Industry Super Australia (ISA) has issued a statement arguing the government’s FOFA amendments may be “susceptible to challenge in the courts” if they are enacted via regulation rather than through parliament.
The ISA has obtained legal advice from law firm Arnold Bloch Leibler which indicated that if the "more significant amendments" to FOFA are implemented via the Coalition making regulations, they risk being declared "invalid" by the courts.
"A court declaration of invalidity would operate retrospectively … financial advisers who relied on the regulations could be found to have acted unlawfully," according to Arnold Bloch Leibler.
"The regulations would therefore create significant uncertainty…and could well become the subject of protracted litigation between financial advisers and their clients," said the statement.
ISA chief executive David Whiteley said the legal opinion provided by Arnold Bloch Leibler was "highly significant".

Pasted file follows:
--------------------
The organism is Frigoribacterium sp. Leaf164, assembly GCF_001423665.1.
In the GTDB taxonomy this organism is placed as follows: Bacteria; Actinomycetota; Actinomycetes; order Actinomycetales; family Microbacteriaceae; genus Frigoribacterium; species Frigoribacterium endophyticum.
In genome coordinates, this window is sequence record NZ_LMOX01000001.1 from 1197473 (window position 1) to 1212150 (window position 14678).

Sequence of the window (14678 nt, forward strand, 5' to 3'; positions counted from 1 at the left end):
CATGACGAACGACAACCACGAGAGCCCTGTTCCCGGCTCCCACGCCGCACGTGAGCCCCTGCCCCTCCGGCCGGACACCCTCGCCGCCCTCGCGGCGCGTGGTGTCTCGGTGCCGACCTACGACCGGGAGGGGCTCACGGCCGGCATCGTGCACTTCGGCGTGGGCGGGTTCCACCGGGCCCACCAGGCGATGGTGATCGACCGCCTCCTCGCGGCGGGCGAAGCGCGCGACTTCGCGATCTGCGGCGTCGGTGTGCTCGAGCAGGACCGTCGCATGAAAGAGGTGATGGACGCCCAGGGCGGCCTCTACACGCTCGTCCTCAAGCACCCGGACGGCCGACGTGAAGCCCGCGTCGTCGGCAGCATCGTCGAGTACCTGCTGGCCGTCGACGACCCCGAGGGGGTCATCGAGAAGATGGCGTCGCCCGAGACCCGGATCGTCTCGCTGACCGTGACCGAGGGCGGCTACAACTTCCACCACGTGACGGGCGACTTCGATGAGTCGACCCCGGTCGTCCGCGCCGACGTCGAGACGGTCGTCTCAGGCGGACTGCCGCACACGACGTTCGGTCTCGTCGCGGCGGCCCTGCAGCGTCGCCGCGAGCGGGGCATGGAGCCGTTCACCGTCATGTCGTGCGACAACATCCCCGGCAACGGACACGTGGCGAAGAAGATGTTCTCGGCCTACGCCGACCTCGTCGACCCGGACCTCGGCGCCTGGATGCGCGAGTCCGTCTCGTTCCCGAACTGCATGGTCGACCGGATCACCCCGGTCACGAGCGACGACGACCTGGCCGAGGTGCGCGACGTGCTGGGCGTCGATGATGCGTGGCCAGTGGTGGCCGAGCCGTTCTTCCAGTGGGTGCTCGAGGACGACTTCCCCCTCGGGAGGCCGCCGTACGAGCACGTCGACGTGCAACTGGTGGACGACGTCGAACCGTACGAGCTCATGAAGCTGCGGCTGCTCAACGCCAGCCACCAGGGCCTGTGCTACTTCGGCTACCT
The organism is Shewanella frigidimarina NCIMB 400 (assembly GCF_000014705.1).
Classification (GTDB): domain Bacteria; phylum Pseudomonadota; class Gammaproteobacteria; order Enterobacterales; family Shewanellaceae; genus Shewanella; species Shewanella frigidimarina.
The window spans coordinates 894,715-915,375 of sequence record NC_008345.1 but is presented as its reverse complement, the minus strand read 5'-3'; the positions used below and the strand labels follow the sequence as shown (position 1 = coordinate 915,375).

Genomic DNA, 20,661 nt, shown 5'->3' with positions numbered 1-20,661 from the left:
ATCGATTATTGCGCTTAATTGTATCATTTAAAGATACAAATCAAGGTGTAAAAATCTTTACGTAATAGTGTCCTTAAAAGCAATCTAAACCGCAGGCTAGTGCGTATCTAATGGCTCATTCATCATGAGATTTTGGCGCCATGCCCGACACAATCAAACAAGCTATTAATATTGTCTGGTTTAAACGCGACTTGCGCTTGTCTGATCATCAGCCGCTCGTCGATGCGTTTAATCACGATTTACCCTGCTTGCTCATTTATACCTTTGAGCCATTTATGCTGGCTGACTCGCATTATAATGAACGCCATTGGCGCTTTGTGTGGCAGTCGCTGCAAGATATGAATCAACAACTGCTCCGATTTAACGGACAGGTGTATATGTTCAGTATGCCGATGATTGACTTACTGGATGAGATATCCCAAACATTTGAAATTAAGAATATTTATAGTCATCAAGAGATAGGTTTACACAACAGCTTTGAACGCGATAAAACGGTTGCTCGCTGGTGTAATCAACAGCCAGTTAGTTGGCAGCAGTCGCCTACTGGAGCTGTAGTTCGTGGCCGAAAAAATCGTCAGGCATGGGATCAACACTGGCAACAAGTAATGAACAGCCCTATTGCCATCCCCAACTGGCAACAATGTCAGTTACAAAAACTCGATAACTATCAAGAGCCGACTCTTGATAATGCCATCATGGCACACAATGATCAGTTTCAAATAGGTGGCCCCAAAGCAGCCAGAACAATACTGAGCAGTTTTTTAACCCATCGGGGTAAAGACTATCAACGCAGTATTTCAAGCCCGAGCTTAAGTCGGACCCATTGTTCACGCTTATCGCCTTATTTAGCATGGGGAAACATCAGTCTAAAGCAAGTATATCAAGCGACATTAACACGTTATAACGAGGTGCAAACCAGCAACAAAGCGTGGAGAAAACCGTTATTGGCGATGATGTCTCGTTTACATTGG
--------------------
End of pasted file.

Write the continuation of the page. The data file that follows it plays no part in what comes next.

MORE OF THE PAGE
“The advice indicates that the Government's chosen path for amending these consumer protection laws would be likely to increase uncertainty for the industry and increase the risk of litigation. This is contrary to the Government's stated objectives for making the changes,” said Mr Whiteley.
“The advice indicates that there is significant doubt regarding the Government's regulation-making power to make changes on ‘opt in’, fee disclosure and best interests,” he said.
“In light of this, industry super funds would suggest that the FOFA laws be given time to settle in and that they be reviewed as a part of the upcoming financial systems inquiry,” said Mr Whiteley.
SUBSCRIBE TO THE IFA DAILY BULLETIN
14 Dec 2017AUSTRAC adds to list of CBA allegationsBy Killian Plastow
14 Dec 2017‘Forward-thinking’ advisers drive mFunds growthBy Aleks Vickovich
14 Dec 2017FASEA announces education requirementsBy Staff Reporter
14 Dec 2017HNW advice take-up plummets: reportBy Staff Reporter
14 Dec 2017CBA issues response to AUSTRAC allegationsBy Staff Reporter
13 Dec 2017Proposed ASIC penalties inappropriate: FPABy Staff Reporter
- view all